The Mystical Imagination of Patrick Kavanagh: A Buttonhole in Heaven
by Una Agnew (Veritas, €16.99)
This is a new and enlarged edition of an important book first issued over a decade ago. For a work of literary criticism this is an unusual thing, but then for many readers what Sr Agnew has to say about the inner mysticism of the poet and the relations of his poetry to what was often a difficult life. His career as a published author was broken backed. A libel action by Oliver Gogarty and the collapse of a clever but disreputable London publisher buried The Green Fool and Tarry Flynn by 1948.
It was hard for even his admirers in later years to learn what he was writing – the only collection dated back to 1947. He did not publish a book again until 1960, and despite what is now said about local regard for him this was from a London firm. This relaunched the poet in what were to be, alas, the last illness ridden years of his life.
I grew up near Baggot Street, and as I recall the shambling, often abusive man was not always held in high regard. That he is now respected as something approaching a saint still surprises some in the neighbourhood. He had, of course, good and supportive friends (Dr McQuaid among them, as well as the Ryan family), but he was a difficult man.
Living in the city perforce for economic reasons he remained rooted, quite literally, in the acres of his rural childhood. A lovely photograph in full colour of Kavanagh on a return visit to his native place created by Elinor Wiltshire graces the cover of this reissue.
From the green fields he draws the full force of his mystical vision. We praised this book when it was first issued and that can now be re-emphasised.
This is one of the essential books on Patrick Kavanagh, going a long way to explaining the sources of his strength as a poet for whom God remained an essential element of his life and poetry.
Sr Agnew sees this as a lifelong pattern of awakening to the world and the spirit, followed by a purification of his thought and inspiration, leading finally to a deep sense of illumination.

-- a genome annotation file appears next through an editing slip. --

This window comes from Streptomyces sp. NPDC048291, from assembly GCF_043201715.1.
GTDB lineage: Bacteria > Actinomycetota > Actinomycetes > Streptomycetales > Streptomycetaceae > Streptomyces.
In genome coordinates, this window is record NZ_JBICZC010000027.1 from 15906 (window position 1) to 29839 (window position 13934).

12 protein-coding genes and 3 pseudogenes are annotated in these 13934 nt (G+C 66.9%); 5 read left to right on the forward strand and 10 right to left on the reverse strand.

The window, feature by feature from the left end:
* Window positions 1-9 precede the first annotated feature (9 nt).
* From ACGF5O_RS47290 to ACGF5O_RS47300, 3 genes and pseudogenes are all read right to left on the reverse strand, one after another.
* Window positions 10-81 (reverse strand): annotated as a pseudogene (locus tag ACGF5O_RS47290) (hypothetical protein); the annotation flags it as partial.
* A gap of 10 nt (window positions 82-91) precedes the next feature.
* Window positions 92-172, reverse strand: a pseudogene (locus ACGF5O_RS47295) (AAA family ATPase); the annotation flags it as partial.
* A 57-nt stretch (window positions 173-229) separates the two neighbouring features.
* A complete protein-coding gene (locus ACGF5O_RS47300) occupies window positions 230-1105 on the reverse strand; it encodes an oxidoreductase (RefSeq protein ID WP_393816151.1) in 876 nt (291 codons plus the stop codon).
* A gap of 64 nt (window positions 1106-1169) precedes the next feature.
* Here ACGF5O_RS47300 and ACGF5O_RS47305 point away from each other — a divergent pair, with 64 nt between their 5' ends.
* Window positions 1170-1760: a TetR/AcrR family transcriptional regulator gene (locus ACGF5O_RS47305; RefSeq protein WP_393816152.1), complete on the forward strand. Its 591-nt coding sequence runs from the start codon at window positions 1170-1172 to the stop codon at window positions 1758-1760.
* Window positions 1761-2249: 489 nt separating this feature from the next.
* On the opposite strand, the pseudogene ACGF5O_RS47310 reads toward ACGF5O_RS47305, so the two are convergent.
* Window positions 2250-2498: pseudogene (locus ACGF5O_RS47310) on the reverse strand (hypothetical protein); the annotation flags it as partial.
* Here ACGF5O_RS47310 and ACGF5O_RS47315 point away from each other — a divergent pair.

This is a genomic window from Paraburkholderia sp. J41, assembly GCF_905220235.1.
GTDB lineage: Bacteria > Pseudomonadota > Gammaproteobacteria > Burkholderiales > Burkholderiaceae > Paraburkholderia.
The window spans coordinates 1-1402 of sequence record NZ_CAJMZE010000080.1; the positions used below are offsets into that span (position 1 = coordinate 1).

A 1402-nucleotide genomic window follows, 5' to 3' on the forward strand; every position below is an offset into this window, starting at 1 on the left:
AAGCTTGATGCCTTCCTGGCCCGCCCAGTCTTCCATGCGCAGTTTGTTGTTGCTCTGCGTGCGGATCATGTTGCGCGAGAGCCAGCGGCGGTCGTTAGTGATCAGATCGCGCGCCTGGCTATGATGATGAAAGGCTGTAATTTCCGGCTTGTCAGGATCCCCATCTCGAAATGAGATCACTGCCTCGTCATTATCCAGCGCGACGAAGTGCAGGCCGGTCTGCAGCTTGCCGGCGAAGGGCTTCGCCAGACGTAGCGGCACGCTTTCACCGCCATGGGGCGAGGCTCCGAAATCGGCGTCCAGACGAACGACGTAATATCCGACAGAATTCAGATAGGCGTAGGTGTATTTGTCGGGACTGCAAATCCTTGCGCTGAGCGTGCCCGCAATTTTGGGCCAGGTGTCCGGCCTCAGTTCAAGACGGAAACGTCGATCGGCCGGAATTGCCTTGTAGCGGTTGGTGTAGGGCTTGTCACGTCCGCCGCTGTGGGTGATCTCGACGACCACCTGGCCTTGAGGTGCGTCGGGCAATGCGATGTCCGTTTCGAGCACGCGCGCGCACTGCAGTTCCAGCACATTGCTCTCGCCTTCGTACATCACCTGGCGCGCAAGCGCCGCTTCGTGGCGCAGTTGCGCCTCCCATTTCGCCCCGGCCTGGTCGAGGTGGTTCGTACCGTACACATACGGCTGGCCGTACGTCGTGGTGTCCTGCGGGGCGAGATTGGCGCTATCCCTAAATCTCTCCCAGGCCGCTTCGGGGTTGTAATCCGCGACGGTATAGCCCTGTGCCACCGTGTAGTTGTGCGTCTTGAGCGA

It is often said that very few of the innumerable writers of modern Ireland really come to a sense of the spiritual, and of the meaning of religion – they are often too quick to sloganise rather than think. Patrick Kavanagh is one of the very few that rose to the challenge of really trying to penetrate the heart of life’s mystery. This book will guide his readers along the path of his growth as both a man and a poet. And who knows this book may well affect the spiritual lives of those who read it.
But there is one general observation that has to be made. During those bleak years Kavanagh earned what little he did through journalism, writing a column for the Irish Farmer’s Journal, and acting as film critic of the Standard. In both these roles he commented continually on Irish affairs and life, indeed through his encounters with film stars, on the strange shape of the modern world.
Yet this journalism seems to be uncollected, and largely unread by those who admire him and write about him. I suspect this work has much to tell us about the vision of Patrick Kavanagh, and until these writings are integrated into a complete overview of his life and work there will remain much to learn about the man and the poet.
Meanwhile anyone, even those reading Kavanagh at school and college, will be greatly enlightened about Kavanagh by a careful reading of Sr Agnew’s book. She deserves all the plaudits she has received over the years for her insightful criticism of Patrick Kavanagh.